blurring bad memories into good ones. At least for me,
anyhow! And speaking of memories, one that doesn’t dim is
what part the Great Sitkin played in that Service Force
supply chain. We carried explosives. Now, not being an
intimate part of the division that took care of the cargo, I
never really knew much about what we had packed into our 5
holds, but I did know it was enough explosives to make a big
hole in the water, or in a large piece of real estate, or,
in the case of the nuclear weapons in 2 hold, enough to
clear out a large part of the world as we knew it. But, it
was just something we did, we knew the danger, but we lived
with it. It’s just what we did.
2 years after I got off the Great Sitkin, my wife and I
moved into a house in Collingdale, Pa, a suburb of
Philadelphia. Right next to us was a welding supply company,
they also were a major propane distributor in the tri state
area. Now, the fact they had storage for over 60,000 gallons
of propane was always a concern, but never a bother. I mean,
what were the odds? Much like serving in the Great Sitkin.
The last AE that blew up was the USS Mount Hood AE-11, that
was in 1944. So, we raised a family, started a business, and
made a life and a living in the shadow of what could be, but
probably would “never be.”
Well, on September 1st last year, the “never be” became
reality. At 12:47 PM, the propane company had an accident
that caused an explosion and fire, and that fire burned away
a third of our business. Our home was spared fire damage,
although flying shrapnel caused some structural damage. But
the fire did burn a garage to the ground where we housed 11
antique cars and trucks, as well as a large display of fire
service and military memorabilia. And, it’s also where I
kept all of our Great Sitkin memorabilia, as well as all of
the ships store merchandise. In the beginning of my report,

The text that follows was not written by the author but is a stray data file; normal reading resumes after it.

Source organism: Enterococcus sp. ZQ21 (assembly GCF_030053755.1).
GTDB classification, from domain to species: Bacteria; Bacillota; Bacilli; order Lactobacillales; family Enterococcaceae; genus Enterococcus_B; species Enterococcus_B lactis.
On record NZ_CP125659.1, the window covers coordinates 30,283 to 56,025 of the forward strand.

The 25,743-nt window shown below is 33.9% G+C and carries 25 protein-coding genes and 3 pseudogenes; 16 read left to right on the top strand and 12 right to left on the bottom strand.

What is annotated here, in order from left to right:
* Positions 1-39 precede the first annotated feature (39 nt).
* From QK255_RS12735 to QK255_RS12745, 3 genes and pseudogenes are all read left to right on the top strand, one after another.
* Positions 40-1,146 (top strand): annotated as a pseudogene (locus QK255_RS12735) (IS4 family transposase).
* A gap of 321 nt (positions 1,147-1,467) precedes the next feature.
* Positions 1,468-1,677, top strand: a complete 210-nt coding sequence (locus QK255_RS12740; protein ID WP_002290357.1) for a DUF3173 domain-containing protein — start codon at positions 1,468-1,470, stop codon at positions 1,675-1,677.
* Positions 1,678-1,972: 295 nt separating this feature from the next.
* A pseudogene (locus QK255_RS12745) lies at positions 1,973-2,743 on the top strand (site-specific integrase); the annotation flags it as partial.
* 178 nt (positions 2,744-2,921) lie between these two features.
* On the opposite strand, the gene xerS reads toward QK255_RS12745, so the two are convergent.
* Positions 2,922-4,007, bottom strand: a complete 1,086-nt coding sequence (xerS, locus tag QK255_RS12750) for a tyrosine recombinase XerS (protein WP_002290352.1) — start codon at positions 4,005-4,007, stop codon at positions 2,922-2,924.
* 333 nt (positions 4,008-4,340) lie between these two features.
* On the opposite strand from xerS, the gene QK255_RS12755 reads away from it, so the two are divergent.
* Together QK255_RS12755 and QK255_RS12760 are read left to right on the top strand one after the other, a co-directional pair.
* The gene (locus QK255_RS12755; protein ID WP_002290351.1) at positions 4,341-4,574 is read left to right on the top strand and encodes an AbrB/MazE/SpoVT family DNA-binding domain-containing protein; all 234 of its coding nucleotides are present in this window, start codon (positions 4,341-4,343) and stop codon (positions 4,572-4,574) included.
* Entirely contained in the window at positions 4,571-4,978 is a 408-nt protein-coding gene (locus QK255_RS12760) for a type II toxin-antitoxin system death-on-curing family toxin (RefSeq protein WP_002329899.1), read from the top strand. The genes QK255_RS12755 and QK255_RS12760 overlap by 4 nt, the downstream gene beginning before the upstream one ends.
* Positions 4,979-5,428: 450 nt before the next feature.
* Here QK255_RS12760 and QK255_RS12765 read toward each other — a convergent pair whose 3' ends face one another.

I mentioned that it’s been 40 years since the 71 Med
Cruise. I kept a journal of the trip, I could go back and
tell you just where we were on March 1st, 1971, and any
other important dates of the cruise. That journal, along
with all of my pictures, and the 8mm movies I took, were in
the garage. Thankfully, a lot of the pictures are on the
website, and the deck log and history sections have some of
the events covered, but the tangibles are gone.
So, in closing, what’s my point in dragging my troubles in
front of the crew? Only this. 40 years from now, if I
haven’t been released from this earthly cruise, I’ll be 100
years old, and probably not caring much about what I did in
the Med in 1971. Annual reunions will be a thing of the
past, and the newsletter will have long ceased to exist.
Maybe, in whatever form the Internet finds itself in in
2050, greatsitkin.org will still be available to
grandchildren and great grandchildren who want to see where
PopPop served in the Navy. But for now, let’s make the
memories we still can. Your annual dues will keep the
website going for many years. And our reunion each year will
keep us in touch, for as long as we can. But someday, the
word will reach you that a friend from your Great Sitkin
days has passed to their Reward, and you will feel bad about
not having one, last time together.
See you in Chattanooga.